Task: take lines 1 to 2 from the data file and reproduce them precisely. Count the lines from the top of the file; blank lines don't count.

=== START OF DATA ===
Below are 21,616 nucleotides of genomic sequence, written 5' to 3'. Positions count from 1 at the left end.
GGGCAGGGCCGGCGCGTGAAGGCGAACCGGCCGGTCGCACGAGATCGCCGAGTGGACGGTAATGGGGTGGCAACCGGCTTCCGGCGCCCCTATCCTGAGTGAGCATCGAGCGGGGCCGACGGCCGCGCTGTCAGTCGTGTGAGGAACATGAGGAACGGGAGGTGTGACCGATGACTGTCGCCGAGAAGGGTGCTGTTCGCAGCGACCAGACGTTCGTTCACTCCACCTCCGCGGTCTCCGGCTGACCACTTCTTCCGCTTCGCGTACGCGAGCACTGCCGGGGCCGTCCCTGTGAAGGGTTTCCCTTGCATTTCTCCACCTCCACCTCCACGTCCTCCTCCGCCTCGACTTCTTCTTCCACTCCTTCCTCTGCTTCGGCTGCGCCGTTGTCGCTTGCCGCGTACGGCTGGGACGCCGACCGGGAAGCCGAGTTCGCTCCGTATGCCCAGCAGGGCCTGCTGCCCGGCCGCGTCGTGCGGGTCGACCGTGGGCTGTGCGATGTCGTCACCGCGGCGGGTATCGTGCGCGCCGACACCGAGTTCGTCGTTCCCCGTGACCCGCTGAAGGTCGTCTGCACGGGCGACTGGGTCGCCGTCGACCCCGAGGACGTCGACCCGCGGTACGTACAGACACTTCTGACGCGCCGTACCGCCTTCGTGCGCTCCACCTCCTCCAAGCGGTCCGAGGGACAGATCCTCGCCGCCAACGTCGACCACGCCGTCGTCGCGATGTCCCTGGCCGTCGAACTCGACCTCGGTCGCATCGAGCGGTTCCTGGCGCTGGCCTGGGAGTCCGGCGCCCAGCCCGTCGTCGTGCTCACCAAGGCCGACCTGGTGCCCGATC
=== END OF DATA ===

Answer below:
Below are 21,616 nucleotides of genomic sequence, written 5' to 3'. Positions count from 1 at the left end.
GGGCAGGGCCGGCGCGTGAAGGCGAACCGGCCGGTCGCACGAGATCGCCGAGTGGACGGTAATGGGGTGGCAACCGGCTTCCGGCGCCCCTATCCTGAGTGAGCATCGAGCGGGGCCGACGGCCGCGCTGTCAGTCGTGTGAGGAACATGAGGAACGGGAGGTGTGACCGATGACTGTCGCCGAGAAGGGTGCTGTTCGCAGCGACCAGACGTTCGTTCACTCCACCTCCGCGGTCTCCGGCTGACCACTTCTTCCGCTTCGCGTACGCGAGCACTGCCGGGGCCGTCCCTGTGAAGGGTTTCCCTTGCATTTCTCCACCTCCACCTCCACGTCCTCCTCCGCCTCGACTTCTTCTTCCACTCCTTCCTCTGCTTCGGCTGCGCCGTTGTCGCTTGCCGCGTACGGCTGGGACGCCGACCGGGAAGCCGAGTTCGCTCCGTATGCCCAGCAGGGCCTGCTGCCCGGCCGCGTCGTGCGGGTCGACCGTGGGCTGTGCGATGTCGTCACCGCGGCGGGTATCGTGCGCGCCGACACCGAGTTCGTCGTTCCCCGTGACCCGCTGAAGGTCGTCTGCACGGGCGACTGGGTCGCCGTCGACCCCGAGGACGTCGACCCGCGGTACGTACAGACACTTCTGACGCGCCGTACCGCCTTCGTGCGCTCCACCTCCTCCAAGCGGTCCGAGGGACAGATCCTCGCCGCCAACGTCGACCACGCCGTCGTCGCGATGTCCCTGGCCGTCGAACTCGACCTCGGTCGCATCGAGCGGTTCCTGGCGCTGGCCTGGGAGTCCGGCGCCCAGCCCGTCGTCGTGCTCACCAAGGCCGACCTGGTGCCCGATC